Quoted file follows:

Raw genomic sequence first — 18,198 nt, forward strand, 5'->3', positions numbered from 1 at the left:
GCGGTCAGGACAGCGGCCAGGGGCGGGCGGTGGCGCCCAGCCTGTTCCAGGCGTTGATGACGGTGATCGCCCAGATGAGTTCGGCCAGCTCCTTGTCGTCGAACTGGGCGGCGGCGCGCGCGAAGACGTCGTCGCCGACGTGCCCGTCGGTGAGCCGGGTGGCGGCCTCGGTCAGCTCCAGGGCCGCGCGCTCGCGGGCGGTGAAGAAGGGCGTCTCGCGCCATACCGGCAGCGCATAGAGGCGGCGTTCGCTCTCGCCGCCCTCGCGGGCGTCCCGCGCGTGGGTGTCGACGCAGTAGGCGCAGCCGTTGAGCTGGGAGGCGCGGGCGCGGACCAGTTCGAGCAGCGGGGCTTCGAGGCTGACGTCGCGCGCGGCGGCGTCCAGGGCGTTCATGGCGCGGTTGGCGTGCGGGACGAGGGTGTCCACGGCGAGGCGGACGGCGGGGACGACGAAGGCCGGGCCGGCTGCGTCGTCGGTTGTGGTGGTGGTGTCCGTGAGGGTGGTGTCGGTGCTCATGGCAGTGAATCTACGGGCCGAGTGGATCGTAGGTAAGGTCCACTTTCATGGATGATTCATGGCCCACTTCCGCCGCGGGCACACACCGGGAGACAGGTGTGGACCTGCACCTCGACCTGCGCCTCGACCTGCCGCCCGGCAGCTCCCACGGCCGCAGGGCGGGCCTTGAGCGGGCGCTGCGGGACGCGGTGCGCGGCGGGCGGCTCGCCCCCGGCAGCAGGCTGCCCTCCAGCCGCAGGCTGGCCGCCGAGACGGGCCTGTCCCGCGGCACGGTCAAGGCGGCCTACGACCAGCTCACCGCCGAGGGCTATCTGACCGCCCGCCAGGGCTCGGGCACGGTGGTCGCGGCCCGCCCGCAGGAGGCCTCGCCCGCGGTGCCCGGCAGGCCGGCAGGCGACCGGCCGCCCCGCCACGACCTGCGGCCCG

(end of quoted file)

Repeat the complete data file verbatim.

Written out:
Raw genomic sequence first — 18,198 nt, forward strand, 5'->3', positions numbered from 1 at the left:
GCGGTCAGGACAGCGGCCAGGGGCGGGCGGTGGCGCCCAGCCTGTTCCAGGCGTTGATGACGGTGATCGCCCAGATGAGTTCGGCCAGCTCCTTGTCGTCGAACTGGGCGGCGGCGCGCGCGAAGACGTCGTCGCCGACGTGCCCGTCGGTGAGCCGGGTGGCGGCCTCGGTCAGCTCCAGGGCCGCGCGCTCGCGGGCGGTGAAGAAGGGCGTCTCGCGCCATACCGGCAGCGCATAGAGGCGGCGTTCGCTCTCGCCGCCCTCGCGGGCGTCCCGCGCGTGGGTGTCGACGCAGTAGGCGCAGCCGTTGAGCTGGGAGGCGCGGGCGCGGACCAGTTCGAGCAGCGGGGCTTCGAGGCTGACGTCGCGCGCGGCGGCGTCCAGGGCGTTCATGGCGCGGTTGGCGTGCGGGACGAGGGTGTCCACGGCGAGGCGGACGGCGGGGACGACGAAGGCCGGGCCGGCTGCGTCGTCGGTTGTGGTGGTGGTGTCCGTGAGGGTGGTGTCGGTGCTCATGGCAGTGAATCTACGGGCCGAGTGGATCGTAGGTAAGGTCCACTTTCATGGATGATTCATGGCCCACTTCCGCCGCGGGCACACACCGGGAGACAGGTGTGGACCTGCACCTCGACCTGCGCCTCGACCTGCCGCCCGGCAGCTCCCACGGCCGCAGGGCGGGCCTTGAGCGGGCGCTGCGGGACGCGGTGCGCGGCGGGCGGCTCGCCCCCGGCAGCAGGCTGCCCTCCAGCCGCAGGCTGGCCGCCGAGACGGGCCTGTCCCGCGGCACGGTCAAGGCGGCCTACGACCAGCTCACCGCCGAGGGCTATCTGACCGCCCGCCAGGGCTCGGGCACGGTGGTCGCGGCCCGCCCGCAGGAGGCCTCGCCCGCGGTGCCCGGCAGGCCGGCAGGCGACCGGCCGCCCCGCCACGACCTGCGGCCCG